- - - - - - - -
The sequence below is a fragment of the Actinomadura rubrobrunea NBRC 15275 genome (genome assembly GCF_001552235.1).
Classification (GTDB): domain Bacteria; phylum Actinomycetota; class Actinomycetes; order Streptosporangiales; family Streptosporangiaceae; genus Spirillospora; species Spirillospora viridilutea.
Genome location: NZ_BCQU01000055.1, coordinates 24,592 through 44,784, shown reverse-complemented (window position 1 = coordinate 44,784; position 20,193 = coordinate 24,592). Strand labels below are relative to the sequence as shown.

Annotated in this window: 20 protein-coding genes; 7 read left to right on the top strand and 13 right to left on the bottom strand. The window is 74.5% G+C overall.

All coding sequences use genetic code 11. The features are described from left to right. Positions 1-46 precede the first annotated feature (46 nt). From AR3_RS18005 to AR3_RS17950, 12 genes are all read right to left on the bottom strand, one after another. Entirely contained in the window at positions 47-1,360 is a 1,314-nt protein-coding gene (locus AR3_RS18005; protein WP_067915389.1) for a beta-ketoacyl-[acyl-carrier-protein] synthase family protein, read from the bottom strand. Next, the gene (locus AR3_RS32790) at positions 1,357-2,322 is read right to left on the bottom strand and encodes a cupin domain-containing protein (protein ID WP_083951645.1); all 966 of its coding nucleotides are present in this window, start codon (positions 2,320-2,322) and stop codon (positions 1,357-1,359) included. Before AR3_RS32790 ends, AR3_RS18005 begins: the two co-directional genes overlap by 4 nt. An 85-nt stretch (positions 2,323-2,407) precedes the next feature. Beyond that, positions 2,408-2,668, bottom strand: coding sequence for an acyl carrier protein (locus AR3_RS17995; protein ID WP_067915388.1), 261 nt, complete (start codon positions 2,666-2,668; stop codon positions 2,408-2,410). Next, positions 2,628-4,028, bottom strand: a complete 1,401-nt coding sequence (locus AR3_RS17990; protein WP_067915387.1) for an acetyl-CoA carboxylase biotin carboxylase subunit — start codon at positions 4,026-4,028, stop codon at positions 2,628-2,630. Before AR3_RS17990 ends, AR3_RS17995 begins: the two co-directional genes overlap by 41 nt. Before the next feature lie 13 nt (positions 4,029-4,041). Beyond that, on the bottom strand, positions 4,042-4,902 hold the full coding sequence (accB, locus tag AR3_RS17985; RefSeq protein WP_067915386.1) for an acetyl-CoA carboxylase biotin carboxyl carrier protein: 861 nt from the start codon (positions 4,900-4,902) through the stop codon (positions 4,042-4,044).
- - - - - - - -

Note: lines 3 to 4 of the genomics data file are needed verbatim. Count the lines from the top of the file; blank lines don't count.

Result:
Genome location: NZ_BCQU01000055.1, coordinates 24,592 through 44,784, shown reverse-complemented (window position 1 = coordinate 44,784; position 20,193 = coordinate 24,592). Strand labels below are relative to the sequence as shown.

Annotated in this window: 20 protein-coding genes; 7 read left to right on the top strand and 13 right to left on the bottom strand. The window is 74.5% G+C overall.